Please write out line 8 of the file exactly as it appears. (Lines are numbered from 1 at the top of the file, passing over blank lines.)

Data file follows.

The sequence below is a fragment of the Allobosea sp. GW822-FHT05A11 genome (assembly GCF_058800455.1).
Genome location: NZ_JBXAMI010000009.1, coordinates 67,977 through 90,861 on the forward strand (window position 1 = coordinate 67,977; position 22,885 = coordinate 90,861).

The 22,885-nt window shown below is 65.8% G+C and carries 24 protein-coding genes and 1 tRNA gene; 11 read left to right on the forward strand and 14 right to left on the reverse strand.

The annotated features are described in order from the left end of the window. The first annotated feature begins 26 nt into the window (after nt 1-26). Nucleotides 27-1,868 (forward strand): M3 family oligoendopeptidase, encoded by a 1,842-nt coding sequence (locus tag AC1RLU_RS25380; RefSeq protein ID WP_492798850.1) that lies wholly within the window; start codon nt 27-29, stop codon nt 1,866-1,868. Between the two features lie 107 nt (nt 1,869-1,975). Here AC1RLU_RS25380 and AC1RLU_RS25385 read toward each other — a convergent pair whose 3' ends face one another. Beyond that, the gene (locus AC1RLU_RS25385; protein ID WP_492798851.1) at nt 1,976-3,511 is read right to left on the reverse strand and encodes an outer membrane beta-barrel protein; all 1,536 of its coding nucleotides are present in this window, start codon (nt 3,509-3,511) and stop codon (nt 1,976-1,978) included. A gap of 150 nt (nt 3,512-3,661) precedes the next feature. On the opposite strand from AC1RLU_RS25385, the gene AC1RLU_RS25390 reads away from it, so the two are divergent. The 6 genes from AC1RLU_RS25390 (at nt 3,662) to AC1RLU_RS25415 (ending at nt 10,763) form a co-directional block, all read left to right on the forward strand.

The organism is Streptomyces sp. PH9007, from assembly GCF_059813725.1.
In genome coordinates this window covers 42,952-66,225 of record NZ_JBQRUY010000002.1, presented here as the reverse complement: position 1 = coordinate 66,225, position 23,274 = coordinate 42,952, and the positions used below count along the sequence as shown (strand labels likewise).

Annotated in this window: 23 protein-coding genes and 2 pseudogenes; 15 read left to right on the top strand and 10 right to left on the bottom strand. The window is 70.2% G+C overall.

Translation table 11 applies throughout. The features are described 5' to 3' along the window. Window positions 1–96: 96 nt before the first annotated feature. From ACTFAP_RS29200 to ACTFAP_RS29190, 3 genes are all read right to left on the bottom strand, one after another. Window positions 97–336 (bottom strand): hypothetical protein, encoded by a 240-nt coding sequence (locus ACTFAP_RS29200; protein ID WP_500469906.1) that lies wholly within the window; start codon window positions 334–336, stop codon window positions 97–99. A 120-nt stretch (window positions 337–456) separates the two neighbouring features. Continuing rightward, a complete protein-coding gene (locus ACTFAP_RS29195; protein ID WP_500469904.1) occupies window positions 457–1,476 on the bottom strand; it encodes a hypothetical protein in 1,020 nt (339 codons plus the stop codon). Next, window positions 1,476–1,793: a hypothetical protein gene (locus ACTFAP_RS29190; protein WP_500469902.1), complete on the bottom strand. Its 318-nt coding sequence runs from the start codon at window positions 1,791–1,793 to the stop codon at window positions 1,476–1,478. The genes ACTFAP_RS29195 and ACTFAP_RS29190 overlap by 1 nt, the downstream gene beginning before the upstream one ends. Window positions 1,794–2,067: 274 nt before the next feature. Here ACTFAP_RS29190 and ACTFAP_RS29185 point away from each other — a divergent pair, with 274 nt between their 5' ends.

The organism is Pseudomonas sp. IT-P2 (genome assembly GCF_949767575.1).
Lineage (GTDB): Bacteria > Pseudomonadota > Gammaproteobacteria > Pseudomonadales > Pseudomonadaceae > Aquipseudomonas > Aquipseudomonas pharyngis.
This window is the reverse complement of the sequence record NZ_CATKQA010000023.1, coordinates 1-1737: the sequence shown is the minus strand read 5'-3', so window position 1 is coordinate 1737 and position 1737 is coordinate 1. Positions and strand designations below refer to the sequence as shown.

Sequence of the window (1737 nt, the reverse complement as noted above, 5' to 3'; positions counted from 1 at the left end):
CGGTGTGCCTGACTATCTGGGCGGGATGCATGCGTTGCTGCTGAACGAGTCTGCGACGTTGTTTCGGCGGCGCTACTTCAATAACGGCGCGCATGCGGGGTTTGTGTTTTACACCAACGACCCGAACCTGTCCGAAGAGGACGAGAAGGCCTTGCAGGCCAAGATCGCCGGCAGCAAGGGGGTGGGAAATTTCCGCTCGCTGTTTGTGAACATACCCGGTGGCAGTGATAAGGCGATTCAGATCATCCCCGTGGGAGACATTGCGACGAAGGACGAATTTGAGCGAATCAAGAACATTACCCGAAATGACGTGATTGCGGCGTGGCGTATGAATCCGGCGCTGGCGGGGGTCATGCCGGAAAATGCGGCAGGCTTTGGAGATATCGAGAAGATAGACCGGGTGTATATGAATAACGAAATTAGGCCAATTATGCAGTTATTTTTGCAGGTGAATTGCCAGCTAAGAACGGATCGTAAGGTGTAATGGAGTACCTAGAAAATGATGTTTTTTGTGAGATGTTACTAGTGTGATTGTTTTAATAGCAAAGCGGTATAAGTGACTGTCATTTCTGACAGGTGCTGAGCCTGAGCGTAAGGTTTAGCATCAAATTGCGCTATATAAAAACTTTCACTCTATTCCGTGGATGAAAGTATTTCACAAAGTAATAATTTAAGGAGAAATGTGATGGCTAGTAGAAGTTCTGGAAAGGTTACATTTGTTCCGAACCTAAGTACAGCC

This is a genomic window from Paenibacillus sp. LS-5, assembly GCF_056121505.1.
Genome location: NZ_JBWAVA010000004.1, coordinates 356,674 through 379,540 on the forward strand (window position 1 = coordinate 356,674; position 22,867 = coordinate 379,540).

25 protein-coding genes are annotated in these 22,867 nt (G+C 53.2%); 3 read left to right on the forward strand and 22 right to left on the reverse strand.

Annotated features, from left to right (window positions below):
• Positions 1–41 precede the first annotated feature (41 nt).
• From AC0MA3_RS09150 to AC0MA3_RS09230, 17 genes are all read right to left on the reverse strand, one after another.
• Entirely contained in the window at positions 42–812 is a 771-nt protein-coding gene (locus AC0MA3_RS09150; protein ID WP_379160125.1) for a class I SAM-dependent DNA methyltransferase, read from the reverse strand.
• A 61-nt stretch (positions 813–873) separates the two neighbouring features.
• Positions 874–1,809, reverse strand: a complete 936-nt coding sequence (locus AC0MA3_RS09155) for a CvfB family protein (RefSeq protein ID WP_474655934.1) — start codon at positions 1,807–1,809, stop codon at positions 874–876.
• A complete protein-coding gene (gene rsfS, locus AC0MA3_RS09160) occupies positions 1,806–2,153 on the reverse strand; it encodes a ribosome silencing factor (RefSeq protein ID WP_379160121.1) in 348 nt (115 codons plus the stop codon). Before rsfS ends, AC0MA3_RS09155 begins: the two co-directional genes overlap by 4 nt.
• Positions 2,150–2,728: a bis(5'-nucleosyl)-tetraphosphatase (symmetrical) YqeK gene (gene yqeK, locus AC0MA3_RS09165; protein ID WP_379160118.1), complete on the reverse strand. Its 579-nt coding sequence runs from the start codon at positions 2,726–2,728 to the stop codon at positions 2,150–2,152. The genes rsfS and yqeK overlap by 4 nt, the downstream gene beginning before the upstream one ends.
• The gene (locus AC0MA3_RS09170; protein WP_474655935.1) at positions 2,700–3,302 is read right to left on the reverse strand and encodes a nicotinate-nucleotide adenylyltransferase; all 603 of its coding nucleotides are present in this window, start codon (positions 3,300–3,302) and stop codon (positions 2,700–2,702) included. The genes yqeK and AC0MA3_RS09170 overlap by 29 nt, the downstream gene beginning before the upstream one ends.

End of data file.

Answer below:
Translation table 11 applies throughout. The features are described 5' to 3' along the window. Window positions 1–96: 96 nt before the first annotated feature. From ACTFAP_RS29200 to ACTFAP_RS29190, 3 genes are all read right to left on the bottom strand, one after another. Window positions 97–336 (bottom strand): hypothetical protein, encoded by a 240-nt coding sequence (locus ACTFAP_RS29200; protein ID WP_500469906.1) that lies wholly within the window; start codon window positions 334–336, stop codon window positions 97–99. A 120-nt stretch (window positions 337–456) separates the two neighbouring features. Continuing rightward, a complete protein-coding gene (locus ACTFAP_RS29195; protein ID WP_500469904.1) occupies window positions 457–1,476 on the bottom strand; it encodes a hypothetical protein in 1,020 nt (339 codons plus the stop codon). Next, window positions 1,476–1,793: a hypothetical protein gene (locus ACTFAP_RS29190; protein WP_500469902.1), complete on the bottom strand. Its 318-nt coding sequence runs from the start codon at window positions 1,791–1,793 to the stop codon at window positions 1,476–1,478. The genes ACTFAP_RS29195 and ACTFAP_RS29190 overlap by 1 nt, the downstream gene beginning before the upstream one ends. Window positions 1,794–2,067: 274 nt before the next feature. Here ACTFAP_RS29190 and ACTFAP_RS29185 point away from each other — a divergent pair, with 274 nt between their 5' ends.